I’ve written before about my growing addiction to espresso. coffee in its seemingly purest form, bold and complex, invigorating, espresso hints that size doesn’t always matter.
two days in Rome with my Italian buddies was of course a coffee heaven. cappuccino scuro in the morning, followed by dirt cheap espresso all day was a delight, but set a high standard. walking into a bar, matteo needed only to say due per favore and pay under a euro and a half for two little portions of brown, liquid gold. anywhere. in Paris you search hard for this quality, and pay a premium.
armed with a bialetti moka pot and some fine coffee, I prepared for Greece’s worst. but I have been delightfully surprised. coffee comes in all sorts of varieties here, but no matter what the style, Greece seems to bring their a game.
Espresso is high quality and tends to be well priced. there seems to be more cafes than Rome or Paris, and each is proud to advertise the high quality Arabica beans they use. Equipped with industrial machines and the skill of tamping, the brown espresso is truly golden.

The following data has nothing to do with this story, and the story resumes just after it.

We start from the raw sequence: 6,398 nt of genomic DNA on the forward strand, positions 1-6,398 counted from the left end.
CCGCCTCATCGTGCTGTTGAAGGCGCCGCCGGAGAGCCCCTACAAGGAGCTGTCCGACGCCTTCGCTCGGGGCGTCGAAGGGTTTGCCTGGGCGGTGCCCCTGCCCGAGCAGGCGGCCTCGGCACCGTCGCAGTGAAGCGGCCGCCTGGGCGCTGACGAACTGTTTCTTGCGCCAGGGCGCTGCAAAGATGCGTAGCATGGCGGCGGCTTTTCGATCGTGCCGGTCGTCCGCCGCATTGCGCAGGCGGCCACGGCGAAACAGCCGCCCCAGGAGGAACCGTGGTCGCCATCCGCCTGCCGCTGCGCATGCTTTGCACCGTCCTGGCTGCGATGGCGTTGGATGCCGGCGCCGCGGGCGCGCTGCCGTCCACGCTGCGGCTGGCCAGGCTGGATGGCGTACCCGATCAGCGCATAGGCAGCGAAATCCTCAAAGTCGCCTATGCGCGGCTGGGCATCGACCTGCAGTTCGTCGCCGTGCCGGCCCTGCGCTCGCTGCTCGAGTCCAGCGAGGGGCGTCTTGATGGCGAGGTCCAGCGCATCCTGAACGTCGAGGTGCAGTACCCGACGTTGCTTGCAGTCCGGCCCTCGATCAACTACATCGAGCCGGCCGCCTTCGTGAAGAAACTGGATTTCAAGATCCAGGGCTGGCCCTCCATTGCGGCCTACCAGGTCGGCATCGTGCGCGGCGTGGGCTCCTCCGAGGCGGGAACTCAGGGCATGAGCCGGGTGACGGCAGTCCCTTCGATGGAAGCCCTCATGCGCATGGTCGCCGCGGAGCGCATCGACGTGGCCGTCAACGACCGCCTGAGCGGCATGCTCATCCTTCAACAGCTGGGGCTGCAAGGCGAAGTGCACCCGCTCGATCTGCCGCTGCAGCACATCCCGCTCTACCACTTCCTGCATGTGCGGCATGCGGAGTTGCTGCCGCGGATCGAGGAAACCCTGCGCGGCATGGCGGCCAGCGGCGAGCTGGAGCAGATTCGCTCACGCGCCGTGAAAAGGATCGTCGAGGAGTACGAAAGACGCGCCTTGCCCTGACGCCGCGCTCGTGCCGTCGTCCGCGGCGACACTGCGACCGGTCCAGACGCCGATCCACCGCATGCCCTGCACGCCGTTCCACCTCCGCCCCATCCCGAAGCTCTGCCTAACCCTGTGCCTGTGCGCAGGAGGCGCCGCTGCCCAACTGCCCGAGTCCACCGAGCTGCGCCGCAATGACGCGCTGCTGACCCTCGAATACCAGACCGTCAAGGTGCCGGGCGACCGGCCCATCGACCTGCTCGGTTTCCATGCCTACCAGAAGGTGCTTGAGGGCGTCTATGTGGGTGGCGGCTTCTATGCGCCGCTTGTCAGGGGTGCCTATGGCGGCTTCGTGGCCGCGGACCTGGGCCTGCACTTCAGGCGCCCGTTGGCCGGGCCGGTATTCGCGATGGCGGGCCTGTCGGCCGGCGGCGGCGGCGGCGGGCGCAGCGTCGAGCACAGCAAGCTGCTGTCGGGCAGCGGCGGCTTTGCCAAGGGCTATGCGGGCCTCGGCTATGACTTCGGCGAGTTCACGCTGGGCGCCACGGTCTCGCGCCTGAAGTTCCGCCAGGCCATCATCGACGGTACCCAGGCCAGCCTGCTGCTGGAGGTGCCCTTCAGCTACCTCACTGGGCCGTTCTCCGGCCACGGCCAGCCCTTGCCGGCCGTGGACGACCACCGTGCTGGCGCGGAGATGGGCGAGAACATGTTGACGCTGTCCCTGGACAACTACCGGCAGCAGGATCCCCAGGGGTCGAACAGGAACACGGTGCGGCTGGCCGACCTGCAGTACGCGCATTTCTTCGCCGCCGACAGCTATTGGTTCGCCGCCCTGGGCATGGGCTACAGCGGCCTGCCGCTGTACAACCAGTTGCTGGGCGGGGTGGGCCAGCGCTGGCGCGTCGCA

pure in a different sense is traditional Greek coffee. coarsely ground, it is mixed with joy water and sugar and is not filtered. let it sit so the grinds sink and the coffee is flavorful and strong. and cheap.
finally, as traditional, as extremely different as possible, and as surprisingly good as something can be is the frappe. with temperatures over 90 already (thank goodness), in Greece Italian standards must be ignored and ice is added to coffee. a frappe is nescafe powder, sugar and water mixed with an immersion blender to frothiness. ice and milk are added and voila, fake yet delicious coffee.
coffee in Greece is all over the spectrum, always good and perfect adventure fuel in every form.